Oormila Vijayakrishnan Prahlad

is an Indian-Australian painter, poet, and improv pianist. She is a self-taught artist who has been painting and exhibiting for over 20 years. Her work has been featured in several journals including Amsterdam Quarterly yearbook, Pithead Chapel, Two Thirds North, Kissing Dynamite Poetry,  and Stonecoast Review. She has been nominated multiple times for the Best of the Net. She lives and works in Sydney on the traditional lands of The Eora Nation.  Find her @oormilaprahlad and

Sara Fatima Mir

Born on the 26th of July, 2007, in Islamabad , Sara Fatima is a Pakistani of Kashmiri origin. Gifted by nature with an inborn aesthetic sense, she is passionate about art. It is not just a hobby for her, rather it is a well settled heart and soul, way of life which inspires her to visualize the fine beauty and form in the world around. She has won numerous art competitions at school level. She is a natural artist and has completed the following two Courses : a) Graphic Designing -2020 b) Resin Art Skills -2022 from the Pakistan Air Force (PAF) Finishing School, Islamabad Capital Territory Pakistan. This learning has further enhanced her artistic skills . International Participation in Art and Poetry Project: Rucksack A Global Poetry Patchwork 2022 A Poetry Project by Ms Antje Stehn of Italy and Mamta Sagar of India. Sara made a Teapot with the help of dried teabags. A requirement .Its image is on display at the Poetry Museum Italy. Sara Fatima Mir believes Art connects people by portraying their lives. Different people, different drawings, different stories. Using all sorts of mediums, she flaunts her amateur talent and aspires to learn more to become the best version of herself. Please Follow her on Instagram @sketchfilez

Beth Brooke

is a Dorset-based poet and her writing is grounded in the Wessex landscape and history. Her debut pamphlet, A Landscape With Birds was published by Hedgehog Poetry in July 2022. Her second pamphlet, Transformations, will be published by Hedgehog next year. The poems are all inspired by the work of Dame Elisabeth Frink, the sculptor and artist.

Aaron Bowker

based in the United States is a super self-critical Virgo, walking a path between worlds while dabbling in art, photography, and poetry. Poems have been featured in Failed Haiku, Cold Moon Journal, The Wombwell Rainbow, and Heterodox Haiku Journal, with art featured in The Hooghly Review, The Wombwell Rainbow, and Black & White Haifa/Haisha. Special thank you to Jerome Berglund for being my mentor and pushing me to limits otherwise unexplored.

Robert Frede Kenter

is a writer, pushcart nominee & visual artist with work in many venues, on line and in print, incl: Storms Journal, Anthropocene, Fevers Of, Acropolis Journal, CutbowQuarterly, Anti-heroin chic and many others, as well as books including EDEN (2021) a visual poetry collection, and Audacity of Form (ice floe press, 2019). Work in anthologies: Book of Penteract (Penteract Press, 2022), and Seeing in Tongues, an anthology forthcoming from Steel Incisors (2023). Robert is publisher & EIC of Ice Floe Press,

Jamie Woods

Swansea-based Jamie Woods is poet-in-residence at the charity Leukaemia Care. His work has been published in Poetry Wales, Lucent Dreaming, Ink Sweat & Tears and more. Jamie’s debut pamphlet Rebel Blood Cells is out in June, and can be pre-ordered from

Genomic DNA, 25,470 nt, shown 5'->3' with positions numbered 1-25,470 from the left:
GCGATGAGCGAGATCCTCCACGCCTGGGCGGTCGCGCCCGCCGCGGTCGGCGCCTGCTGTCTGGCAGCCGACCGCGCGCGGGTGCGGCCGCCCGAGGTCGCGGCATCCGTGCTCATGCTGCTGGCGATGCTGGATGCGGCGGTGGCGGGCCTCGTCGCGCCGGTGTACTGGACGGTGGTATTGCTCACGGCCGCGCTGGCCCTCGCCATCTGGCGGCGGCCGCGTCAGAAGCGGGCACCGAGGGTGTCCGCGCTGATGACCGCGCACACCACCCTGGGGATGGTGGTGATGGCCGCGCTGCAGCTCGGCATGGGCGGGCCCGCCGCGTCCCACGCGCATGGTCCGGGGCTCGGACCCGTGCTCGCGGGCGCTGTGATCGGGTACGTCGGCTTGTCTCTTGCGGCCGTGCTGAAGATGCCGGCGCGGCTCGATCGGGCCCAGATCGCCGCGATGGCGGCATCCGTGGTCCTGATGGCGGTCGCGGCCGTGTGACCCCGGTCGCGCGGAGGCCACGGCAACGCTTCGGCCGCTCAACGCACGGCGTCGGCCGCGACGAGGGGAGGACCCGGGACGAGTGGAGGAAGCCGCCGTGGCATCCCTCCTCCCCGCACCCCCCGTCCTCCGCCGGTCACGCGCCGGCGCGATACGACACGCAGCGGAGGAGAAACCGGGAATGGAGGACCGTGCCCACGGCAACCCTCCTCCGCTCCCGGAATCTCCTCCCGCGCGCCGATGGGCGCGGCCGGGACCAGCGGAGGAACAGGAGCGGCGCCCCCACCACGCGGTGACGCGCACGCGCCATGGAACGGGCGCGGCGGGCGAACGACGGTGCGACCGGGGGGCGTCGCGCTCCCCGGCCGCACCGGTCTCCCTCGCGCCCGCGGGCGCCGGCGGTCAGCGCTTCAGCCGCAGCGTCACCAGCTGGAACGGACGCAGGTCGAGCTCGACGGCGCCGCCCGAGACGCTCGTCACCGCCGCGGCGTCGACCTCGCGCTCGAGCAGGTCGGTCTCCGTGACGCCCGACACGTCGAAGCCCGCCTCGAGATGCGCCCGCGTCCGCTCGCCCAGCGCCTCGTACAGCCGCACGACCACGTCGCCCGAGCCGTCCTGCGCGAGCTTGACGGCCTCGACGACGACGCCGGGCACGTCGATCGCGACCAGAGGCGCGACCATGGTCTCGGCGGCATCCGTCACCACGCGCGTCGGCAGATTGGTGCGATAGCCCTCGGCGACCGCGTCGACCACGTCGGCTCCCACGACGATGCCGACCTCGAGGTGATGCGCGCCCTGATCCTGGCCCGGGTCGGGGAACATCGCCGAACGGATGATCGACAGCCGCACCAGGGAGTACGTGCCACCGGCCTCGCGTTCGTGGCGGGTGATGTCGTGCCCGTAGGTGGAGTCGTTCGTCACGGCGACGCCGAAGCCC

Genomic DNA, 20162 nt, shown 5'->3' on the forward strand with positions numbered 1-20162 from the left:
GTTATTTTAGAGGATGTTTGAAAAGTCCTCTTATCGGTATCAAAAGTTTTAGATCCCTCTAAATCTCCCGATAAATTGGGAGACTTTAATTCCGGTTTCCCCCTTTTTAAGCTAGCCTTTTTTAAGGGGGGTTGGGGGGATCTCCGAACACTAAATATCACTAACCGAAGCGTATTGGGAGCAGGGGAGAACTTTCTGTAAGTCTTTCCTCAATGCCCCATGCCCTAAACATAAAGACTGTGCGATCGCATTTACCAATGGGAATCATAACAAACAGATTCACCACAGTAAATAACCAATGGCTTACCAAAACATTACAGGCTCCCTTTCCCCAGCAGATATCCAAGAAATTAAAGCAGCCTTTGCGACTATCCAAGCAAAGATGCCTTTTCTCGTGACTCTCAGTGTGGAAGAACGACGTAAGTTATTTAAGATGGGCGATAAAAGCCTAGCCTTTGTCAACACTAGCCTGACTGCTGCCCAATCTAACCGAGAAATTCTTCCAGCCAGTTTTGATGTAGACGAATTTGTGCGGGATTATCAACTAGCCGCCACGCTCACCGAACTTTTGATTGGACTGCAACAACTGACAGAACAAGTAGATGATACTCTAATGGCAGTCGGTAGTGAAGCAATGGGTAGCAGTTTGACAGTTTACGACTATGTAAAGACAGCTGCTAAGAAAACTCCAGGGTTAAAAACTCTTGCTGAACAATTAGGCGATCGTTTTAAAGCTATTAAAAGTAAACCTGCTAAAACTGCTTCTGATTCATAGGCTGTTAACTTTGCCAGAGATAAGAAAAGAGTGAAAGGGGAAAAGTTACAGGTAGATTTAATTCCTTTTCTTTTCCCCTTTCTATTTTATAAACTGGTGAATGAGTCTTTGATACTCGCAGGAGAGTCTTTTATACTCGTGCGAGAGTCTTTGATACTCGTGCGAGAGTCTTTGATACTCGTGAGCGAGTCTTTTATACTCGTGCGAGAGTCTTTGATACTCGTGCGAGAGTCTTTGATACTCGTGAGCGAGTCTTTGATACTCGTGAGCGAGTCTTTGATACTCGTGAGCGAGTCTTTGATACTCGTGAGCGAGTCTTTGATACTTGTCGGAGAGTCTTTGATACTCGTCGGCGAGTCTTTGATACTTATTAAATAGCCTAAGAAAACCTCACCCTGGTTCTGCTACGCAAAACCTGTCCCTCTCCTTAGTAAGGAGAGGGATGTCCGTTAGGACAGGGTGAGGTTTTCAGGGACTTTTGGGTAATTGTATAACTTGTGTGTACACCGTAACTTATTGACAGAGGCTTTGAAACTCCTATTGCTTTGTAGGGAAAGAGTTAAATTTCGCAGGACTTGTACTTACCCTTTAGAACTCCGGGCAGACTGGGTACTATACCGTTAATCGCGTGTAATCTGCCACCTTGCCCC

Jane Dougherty

lives and works in southwest France. A Pushcart Prize nominee, her poems and stories have been published in magazines and journals including Ogham Stone, the Ekphrastic Review, Black Bough Poetry, ink sweat and tears, Gleam, Nightingale & Sparrow, Green Ink and Brilliant Flash Fiction. She blogs at Her poetry chapbooks, thicker than water and birds and other feathers were published in October and November 2020.

Paul Dyson

is from Swinton, Rotherham, in the West Riding of Yorkshire.
He says –

“We all have an urge to be creative
whether it’s art, poetry, music . . .
or just putting together flat pack furniture,
being creative keeps us alive and feeling human”

Paul gave up his day job 5 years ago to dabble in art, poetry and music, and hopes the passion in his Art reaches and touches the hearts of fellow humans too.

Merril D. Smith

lives in southern New Jersey near the Delaware River. Her poetry has been published in journals including Black Bough Poetry, Anti-Heroin Chic, Acropolis, and Humana Obscura, and anthologies, such as the recent Our Own Coordinates: Poems about Dementia (Sidhe Press). Her full-length poetry collection, River Ghosts, was published by Nightingale & Sparrow Press, and was a Black Bough Poetry Book of the Month.

Twitter: @merril_mds  Instagram: mdsmithnj  Blog:

Tim Fellows

is a writer from Chesterfield in Derbyshire whose ideas are heavily influenced by his background in the local coalfields, where industry and nature lived side by side. His first pamphlet “Heritage” was published in 2019. His poetic influences range from Blake to Owen, Causley to Cooper-Clarke and more recently the idea of imagistic poetry and the work of Spanish poet Miguel Hernandez.

Lynne Jensen Lampe’s

debut collection, Talk Smack to a Hurricane (Ice Floe Press, 2022) concerns mother-daughter relationships, mental illness, and antisemitism. Her poems appear in many journals, including THRUSH, Figure 1, and Yemassee. A finalist for the 2020 Red Wheelbarrow Poetry Prize, she edits academic research in mid-Missouri, where she lives with her husband and two dogs. Visit her at; on Twitter/Spoutible @LJensenLampe; or Instagram @lynnejensenlampe.

Frank Colley

lives in South Yorkshire and has been writing poetry all his life. He is an active member of the Read to Write Group and has performed his poems at a wide variety of venues including CAST in Doncaster. His poems have appeared in several anthologies.
He is an admirer of Edward Thomas. His collection “The Story of Soldier A” was published by Glass Head Press in 2022. His self published pamphlet “The Nantcol Sonnets” both are available on eBay.

Kushal Poddar

The author of ‘Postmarked Quarantine’ has eight books to his credit. He is a journalist, father, and the editor of ‘Words Surfacing’. His works have been translated into twelve languages.